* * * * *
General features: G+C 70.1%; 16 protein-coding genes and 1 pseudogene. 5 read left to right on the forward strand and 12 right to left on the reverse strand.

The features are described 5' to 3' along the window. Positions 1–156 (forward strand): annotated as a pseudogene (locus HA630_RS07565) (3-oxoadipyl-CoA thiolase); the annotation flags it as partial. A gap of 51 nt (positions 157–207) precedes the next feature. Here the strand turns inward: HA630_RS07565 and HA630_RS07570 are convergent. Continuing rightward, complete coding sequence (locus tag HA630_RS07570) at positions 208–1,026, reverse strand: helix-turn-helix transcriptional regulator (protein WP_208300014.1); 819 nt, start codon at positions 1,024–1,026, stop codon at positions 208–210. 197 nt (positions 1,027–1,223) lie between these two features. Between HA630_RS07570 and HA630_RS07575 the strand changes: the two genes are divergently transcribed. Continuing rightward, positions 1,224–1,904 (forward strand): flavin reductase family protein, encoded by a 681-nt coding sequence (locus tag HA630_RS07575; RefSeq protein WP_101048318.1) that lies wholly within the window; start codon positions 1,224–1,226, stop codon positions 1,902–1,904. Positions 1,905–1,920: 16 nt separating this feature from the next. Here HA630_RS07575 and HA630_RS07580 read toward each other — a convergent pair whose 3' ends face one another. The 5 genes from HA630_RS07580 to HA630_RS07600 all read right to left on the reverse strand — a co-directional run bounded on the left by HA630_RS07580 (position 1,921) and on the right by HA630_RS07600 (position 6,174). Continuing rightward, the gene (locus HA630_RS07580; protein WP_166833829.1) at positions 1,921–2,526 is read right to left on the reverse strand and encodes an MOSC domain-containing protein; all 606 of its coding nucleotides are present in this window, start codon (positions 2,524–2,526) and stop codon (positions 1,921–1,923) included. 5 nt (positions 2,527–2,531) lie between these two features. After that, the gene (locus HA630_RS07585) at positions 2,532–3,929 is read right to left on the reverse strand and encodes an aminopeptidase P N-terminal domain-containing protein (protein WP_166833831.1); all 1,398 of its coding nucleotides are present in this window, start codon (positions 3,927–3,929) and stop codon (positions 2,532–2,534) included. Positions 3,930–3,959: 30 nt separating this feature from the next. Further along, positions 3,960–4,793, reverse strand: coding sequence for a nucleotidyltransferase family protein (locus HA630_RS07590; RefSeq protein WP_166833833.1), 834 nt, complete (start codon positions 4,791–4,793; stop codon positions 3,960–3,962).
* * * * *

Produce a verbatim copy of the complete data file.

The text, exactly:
General features: G+C 70.1%; 16 protein-coding genes and 1 pseudogene. 5 read left to right on the forward strand and 12 right to left on the reverse strand.

The features are described 5' to 3' along the window. Positions 1–156 (forward strand): annotated as a pseudogene (locus HA630_RS07565) (3-oxoadipyl-CoA thiolase); the annotation flags it as partial. A gap of 51 nt (positions 157–207) precedes the next feature. Here the strand turns inward: HA630_RS07565 and HA630_RS07570 are convergent. Continuing rightward, complete coding sequence (locus tag HA630_RS07570) at positions 208–1,026, reverse strand: helix-turn-helix transcriptional regulator (protein WP_208300014.1); 819 nt, start codon at positions 1,024–1,026, stop codon at positions 208–210. 197 nt (positions 1,027–1,223) lie between these two features. Between HA630_RS07570 and HA630_RS07575 the strand changes: the two genes are divergently transcribed. Continuing rightward, positions 1,224–1,904 (forward strand): flavin reductase family protein, encoded by a 681-nt coding sequence (locus tag HA630_RS07575; RefSeq protein WP_101048318.1) that lies wholly within the window; start codon positions 1,224–1,226, stop codon positions 1,902–1,904. Positions 1,905–1,920: 16 nt separating this feature from the next. Here HA630_RS07575 and HA630_RS07580 read toward each other — a convergent pair whose 3' ends face one another. The 5 genes from HA630_RS07580 to HA630_RS07600 all read right to left on the reverse strand — a co-directional run bounded on the left by HA630_RS07580 (position 1,921) and on the right by HA630_RS07600 (position 6,174). Continuing rightward, the gene (locus HA630_RS07580; protein WP_166833829.1) at positions 1,921–2,526 is read right to left on the reverse strand and encodes an MOSC domain-containing protein; all 606 of its coding nucleotides are present in this window, start codon (positions 2,524–2,526) and stop codon (positions 1,921–1,923) included. 5 nt (positions 2,527–2,531) lie between these two features. After that, the gene (locus HA630_RS07585) at positions 2,532–3,929 is read right to left on the reverse strand and encodes an aminopeptidase P N-terminal domain-containing protein (protein WP_166833831.1); all 1,398 of its coding nucleotides are present in this window, start codon (positions 3,927–3,929) and stop codon (positions 2,532–2,534) included. Positions 3,930–3,959: 30 nt separating this feature from the next. Further along, positions 3,960–4,793, reverse strand: coding sequence for a nucleotidyltransferase family protein (locus HA630_RS07590; RefSeq protein WP_166833833.1), 834 nt, complete (start codon positions 4,791–4,793; stop codon positions 3,960–3,962).